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Lebanon's prepaid mobile rates highest in Middle East

State monopoly unlikely to lower costs

Lebanon has the highest prepaid mobile-phone rates in the Arab world, according to a newly released study by the Amman-based Arab Advisers Group. Lebanon's prepaid rate of $0.44 per minute is the highest among 18 Arab countries studied by the Advisers Group, a media and telecom research center.

"The Lebanese market has no effective cellular competition," said Jawad Abbassi, president of the Advisers Group.

Lebanon's two state-owned mobile networks are run by Alfa - a Saudi-German consortium mostly owned by Deutsche Telekom - and MTC Touch, part of Kuwait's Mobile Telecommunications Company. The Lebanese government controls the sector's revenues and sets prices, leaving MTC Touch and Alfa little incentive to compete.

"Proper privatization, liberalization, and the introduction of more competition is what the government must do to lower prices," Abbassi said of the market in Lebanon. "The issue is, the government is one of the main sources for high rates."

He added: "Lebanon started with having the lowest regional rates in the mid-1990s, but then had more and more taxes on the service, which increased the rates on consumers."

The U.A.E., whose telecommunications market is monopolized by the state-owned Etisalat Corporation, boasted the lowest average minute rate at $0.06 per minute, the study found.

"It is a bit of a paradox that the lowest average rates are in the monopoly market of the U.A.E.," Abbassi said. "This indicates a savvy marketing approach of the operator there, which consistently provides good value to secure its position in its home market. Still, the story across the region is of falling rates and prices."

Libya has the highest postpaid mobile rates in the Arab world at about $0.22 per minute. Lebanon, at about $0.18 per minute, ranks fifth in the postpaid category, according to the study.

Revenues from Lebanon's two state-owned cellular networks reached $701 million last year and are an important ballast for the country's debt, which stands at $36 billion, or nearly 190 percent of GDP.

"Because of the pressure from the Finance Ministry to increase revenues, the government is applying high mobile rates knowing that people will pay anything because otherwise they will lose their line," said Riad Bahsoun, general manager of Telecommunication Information Technology. "People use the lines for business and for daily activity and they can't avoid it whatever the cost."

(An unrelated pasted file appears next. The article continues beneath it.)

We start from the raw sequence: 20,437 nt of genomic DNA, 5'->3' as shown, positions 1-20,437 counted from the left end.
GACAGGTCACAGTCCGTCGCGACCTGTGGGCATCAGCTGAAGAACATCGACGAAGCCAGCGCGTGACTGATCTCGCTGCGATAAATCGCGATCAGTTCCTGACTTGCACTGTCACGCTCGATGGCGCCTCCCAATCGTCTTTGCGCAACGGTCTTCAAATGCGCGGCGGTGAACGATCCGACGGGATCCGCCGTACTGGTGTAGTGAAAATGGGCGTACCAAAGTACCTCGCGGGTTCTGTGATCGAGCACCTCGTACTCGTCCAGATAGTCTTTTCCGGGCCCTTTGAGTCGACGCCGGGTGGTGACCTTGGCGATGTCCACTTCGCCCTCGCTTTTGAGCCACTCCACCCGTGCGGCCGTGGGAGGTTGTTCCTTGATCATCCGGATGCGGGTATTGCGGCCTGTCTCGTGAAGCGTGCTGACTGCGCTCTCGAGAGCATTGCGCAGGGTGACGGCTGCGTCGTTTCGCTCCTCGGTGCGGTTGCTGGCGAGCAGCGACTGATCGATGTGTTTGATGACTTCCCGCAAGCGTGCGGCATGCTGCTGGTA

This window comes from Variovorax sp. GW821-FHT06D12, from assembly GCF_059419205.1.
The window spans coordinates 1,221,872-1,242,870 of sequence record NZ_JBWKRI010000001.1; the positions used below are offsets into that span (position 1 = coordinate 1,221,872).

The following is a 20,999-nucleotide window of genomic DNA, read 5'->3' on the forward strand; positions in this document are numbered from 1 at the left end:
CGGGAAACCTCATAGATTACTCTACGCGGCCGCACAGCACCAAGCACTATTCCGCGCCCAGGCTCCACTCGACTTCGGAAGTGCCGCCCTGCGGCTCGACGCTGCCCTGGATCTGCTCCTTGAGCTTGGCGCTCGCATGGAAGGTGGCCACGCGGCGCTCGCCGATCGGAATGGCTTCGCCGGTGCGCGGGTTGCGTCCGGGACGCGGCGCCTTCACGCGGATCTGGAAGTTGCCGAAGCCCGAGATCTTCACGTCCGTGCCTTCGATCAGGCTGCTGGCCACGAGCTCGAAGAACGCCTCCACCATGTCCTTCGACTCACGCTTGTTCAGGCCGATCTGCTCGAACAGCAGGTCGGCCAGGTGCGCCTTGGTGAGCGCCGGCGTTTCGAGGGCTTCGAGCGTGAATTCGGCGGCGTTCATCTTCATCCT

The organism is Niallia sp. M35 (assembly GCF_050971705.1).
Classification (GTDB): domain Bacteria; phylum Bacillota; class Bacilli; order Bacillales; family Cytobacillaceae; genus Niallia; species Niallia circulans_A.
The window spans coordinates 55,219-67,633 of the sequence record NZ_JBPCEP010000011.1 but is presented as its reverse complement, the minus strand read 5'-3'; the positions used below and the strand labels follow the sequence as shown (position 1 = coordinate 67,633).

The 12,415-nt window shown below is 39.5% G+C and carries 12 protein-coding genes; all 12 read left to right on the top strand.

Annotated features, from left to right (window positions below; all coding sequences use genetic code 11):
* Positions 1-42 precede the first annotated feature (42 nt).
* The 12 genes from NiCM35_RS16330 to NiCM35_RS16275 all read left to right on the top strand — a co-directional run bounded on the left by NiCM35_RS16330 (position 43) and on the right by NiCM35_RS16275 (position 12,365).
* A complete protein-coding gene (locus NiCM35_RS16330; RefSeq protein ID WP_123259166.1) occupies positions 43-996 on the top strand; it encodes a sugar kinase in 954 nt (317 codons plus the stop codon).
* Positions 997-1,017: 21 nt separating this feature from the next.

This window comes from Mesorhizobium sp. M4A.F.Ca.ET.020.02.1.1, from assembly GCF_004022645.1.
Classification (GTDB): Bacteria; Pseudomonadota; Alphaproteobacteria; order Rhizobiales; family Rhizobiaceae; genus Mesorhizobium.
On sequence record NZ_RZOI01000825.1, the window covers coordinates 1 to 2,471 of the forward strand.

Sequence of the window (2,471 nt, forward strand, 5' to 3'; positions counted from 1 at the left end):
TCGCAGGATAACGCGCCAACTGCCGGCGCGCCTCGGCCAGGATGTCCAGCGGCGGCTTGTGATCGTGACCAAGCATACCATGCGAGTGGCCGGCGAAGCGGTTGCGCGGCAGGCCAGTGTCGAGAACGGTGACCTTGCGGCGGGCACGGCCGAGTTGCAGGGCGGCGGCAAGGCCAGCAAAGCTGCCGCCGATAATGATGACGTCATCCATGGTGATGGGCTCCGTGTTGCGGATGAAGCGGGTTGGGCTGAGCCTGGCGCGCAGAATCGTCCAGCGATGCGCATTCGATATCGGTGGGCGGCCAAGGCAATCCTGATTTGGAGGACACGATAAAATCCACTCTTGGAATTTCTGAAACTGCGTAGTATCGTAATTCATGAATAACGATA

Demand for lines, Bahsoun said, far exceeds the approximately 900,000 available and he has lobbied the government to build 700,000 new lines.

"This must be done and it can be done within six months for about $100 million," he said.

Sixty-two percent of Lebanon's approximately 900,000 cellular phone subscribers use prepaid lines, which consumer groups say fleece customers by charging per minute instead of per second.

Thirty-eight percent of Lebanese consumers use the postpaid system which requires a monthly subscription fee of $25 in addition to a per-call fee.

"We're asking the government to cancel the subscription fee and reduce rates across the board by 30 percent," said Zuheir Berro, head of Consumer Lebanon, a consumer rights lobbying group.

Berro helped lead a series of strikes last year, in which consumers across Lebanon shut off their phones for a day, which met with little response from the government.

The Telecommunications Ministry admits that rates are high but has not met a promise made at the 2002 Paris Donors conference to privatize the sector in response to demands by international creditors.

Berro said reform efforts are currently stalled by the lack of an effective government.

"I don't expect any progress until after the elections," he said.

Beirut 18-04-2005
Will Rasmussen
The Daily Star



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